Valentine’s Day as we know it presently is alleged to be made up by the greeting card industry. Whether you love it or hate, it’s a social fixture that’s here to stay. What most people don’t know is the historical origins did not involve the exchange of gifts like flowers and candy. In fact, it had zero resemblance to what we celebrate today.
It most likely started with the Romans as the feast of Lupercalia. This involved the sacrificing of a goat and a dog, then the sacrificial animals would be skinned and women would line up to be whipped with these hides in an effort to enhance fertility.
During this festival, the men would choose their mate for the duration of the celebration from a lottery of names. If the couple found the match appealing, the relationship may have been extended.
The naming of Valentine’s Day is likewise less romantic than we would wish. On February 14, in the 3rd Century A.D., Roman Emperor Claudius II executed two men by the name of Valentine. Their martyrdom was romanticized by the Catholic Church by elevating the men to sainthood and remembering their sacrifice with the celebration of St. Valentine’s Day.
As happened frequently during the early indoctrination of a new religion over indigenous belief systems, the Pagan holiday of Lupercalia was absorbed and combined with the Catholic celebration of St. Valentine.
The evolution of St. Valentine’s Day was further propelled by Chaucer in his 14th century poem, Parliament of Fowls, (perhaps the origin of the term lovebirds,) where he names St. Valentine’s Day as the day when birds choose their mate.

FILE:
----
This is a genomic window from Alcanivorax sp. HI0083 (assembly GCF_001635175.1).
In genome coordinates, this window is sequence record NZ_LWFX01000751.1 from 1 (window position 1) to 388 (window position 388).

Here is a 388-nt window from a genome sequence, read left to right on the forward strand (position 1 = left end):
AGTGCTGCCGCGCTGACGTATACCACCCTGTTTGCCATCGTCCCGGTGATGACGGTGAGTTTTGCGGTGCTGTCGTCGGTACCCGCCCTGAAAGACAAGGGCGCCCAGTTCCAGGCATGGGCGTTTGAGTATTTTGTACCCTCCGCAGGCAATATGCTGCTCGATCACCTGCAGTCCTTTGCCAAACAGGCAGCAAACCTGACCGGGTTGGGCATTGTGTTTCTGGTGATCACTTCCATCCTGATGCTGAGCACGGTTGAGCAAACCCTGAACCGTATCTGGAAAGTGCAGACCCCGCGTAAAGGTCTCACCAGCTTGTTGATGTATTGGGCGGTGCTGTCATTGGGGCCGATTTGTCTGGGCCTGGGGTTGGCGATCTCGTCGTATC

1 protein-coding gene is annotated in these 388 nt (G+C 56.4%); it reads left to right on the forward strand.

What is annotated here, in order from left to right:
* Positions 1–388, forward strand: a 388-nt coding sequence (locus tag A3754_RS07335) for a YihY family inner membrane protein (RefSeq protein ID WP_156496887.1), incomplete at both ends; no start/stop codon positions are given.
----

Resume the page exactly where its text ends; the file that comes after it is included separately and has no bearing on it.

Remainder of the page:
Shakespeare relates St. Valentine’s Day to a day of love in the play Hamlet:
Tomorrow is St. Valentine’s Day
And early in the morning
I’m a girl below your window
Waiting to be your Valentine.
With two of the day’s most celebrated authors associating Valentine’s with romantic imagery, the movement of exchanging handmade cards and tokens of love spread from Britain to the whole of Europe and eventually made it to the New World.
Valentine’s Day has now become big business with a projected spend of 17.6 billion dollars in 2015. It is also one of the most popular days for proposals. A recent American Express Spending and Saving Tracker survey found that six million American’s are going to pop the big question. Don’t get too excited though ladies, 48% of consumers feel that an engagement ring should be between $1,000 and $5,000. 22% feel that $1,000 to $1,999 is sufficient and 21% feel less than $500 is appropriate. So the mega-carat, take-you-to-the-bottom-of-the-sea-should-you-fall-overboard ring may be out of the question.